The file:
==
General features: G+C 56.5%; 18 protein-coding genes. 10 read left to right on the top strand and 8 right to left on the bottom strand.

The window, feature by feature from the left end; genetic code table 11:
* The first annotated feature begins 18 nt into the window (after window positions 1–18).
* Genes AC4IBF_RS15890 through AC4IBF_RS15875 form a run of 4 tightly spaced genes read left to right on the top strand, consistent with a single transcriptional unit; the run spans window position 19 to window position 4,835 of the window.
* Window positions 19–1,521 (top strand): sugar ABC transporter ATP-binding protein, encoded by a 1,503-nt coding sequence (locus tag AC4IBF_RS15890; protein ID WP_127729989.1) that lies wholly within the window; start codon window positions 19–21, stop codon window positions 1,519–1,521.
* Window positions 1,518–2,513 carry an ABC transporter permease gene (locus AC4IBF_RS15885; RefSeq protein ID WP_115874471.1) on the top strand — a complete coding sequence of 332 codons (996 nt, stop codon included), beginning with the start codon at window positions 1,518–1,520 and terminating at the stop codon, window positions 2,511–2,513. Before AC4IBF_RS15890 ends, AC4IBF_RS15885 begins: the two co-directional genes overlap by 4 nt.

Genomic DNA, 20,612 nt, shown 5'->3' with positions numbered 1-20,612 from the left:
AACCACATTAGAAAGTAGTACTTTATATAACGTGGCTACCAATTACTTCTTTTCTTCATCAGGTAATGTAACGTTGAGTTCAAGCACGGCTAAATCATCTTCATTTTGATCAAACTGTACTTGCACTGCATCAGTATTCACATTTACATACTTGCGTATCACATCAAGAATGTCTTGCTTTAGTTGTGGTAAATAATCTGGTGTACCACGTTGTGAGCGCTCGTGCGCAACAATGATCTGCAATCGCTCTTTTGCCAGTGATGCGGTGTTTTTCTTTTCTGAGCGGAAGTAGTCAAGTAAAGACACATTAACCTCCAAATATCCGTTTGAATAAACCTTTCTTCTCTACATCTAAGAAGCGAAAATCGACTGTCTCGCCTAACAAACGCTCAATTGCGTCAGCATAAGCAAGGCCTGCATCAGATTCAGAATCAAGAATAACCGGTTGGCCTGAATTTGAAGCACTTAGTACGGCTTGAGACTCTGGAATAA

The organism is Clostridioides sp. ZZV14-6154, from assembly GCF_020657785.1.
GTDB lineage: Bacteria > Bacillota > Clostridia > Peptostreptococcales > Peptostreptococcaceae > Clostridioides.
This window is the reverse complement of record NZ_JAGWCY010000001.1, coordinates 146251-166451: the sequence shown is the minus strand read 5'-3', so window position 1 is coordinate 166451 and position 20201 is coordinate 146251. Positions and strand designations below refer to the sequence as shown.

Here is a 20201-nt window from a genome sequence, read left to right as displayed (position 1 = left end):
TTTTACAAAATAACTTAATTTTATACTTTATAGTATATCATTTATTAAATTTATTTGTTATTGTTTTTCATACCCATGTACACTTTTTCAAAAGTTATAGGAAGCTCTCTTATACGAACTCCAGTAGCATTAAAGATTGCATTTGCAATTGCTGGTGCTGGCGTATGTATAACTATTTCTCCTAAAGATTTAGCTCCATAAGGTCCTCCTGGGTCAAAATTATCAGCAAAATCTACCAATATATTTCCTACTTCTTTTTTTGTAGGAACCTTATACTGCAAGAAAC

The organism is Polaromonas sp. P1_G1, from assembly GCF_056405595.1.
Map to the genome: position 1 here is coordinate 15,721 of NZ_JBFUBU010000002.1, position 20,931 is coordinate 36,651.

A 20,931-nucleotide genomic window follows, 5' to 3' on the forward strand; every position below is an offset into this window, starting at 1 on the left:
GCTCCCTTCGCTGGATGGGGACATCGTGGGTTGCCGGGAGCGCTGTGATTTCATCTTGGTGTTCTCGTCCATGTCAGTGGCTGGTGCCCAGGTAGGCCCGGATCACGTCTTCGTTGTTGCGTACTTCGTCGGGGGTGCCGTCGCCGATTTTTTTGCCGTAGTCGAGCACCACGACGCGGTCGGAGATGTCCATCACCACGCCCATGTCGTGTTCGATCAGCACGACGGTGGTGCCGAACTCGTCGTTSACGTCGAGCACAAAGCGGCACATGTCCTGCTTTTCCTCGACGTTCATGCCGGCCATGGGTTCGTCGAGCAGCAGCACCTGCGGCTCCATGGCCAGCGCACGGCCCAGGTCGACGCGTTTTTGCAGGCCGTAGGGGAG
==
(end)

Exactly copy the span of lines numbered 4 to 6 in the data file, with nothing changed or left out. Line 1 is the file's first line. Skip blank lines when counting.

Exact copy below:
* Genes AC4IBF_RS15890 through AC4IBF_RS15875 form a run of 4 tightly spaced genes read left to right on the top strand, consistent with a single transcriptional unit; the run spans window position 19 to window position 4,835 of the window.
* Window positions 19–1,521 (top strand): sugar ABC transporter ATP-binding protein, encoded by a 1,503-nt coding sequence (locus tag AC4IBF_RS15890; protein ID WP_127729989.1) that lies wholly within the window; start codon window positions 19–21, stop codon window positions 1,519–1,521.
* Window positions 1,518–2,513 carry an ABC transporter permease gene (locus AC4IBF_RS15885; RefSeq protein ID WP_115874471.1) on the top strand — a complete coding sequence of 332 codons (996 nt, stop codon included), beginning with the start codon at window positions 1,518–1,520 and terminating at the stop codon, window positions 2,511–2,513. Before AC4IBF_RS15890 ends, AC4IBF_RS15885 begins: the two co-directional genes overlap by 4 nt.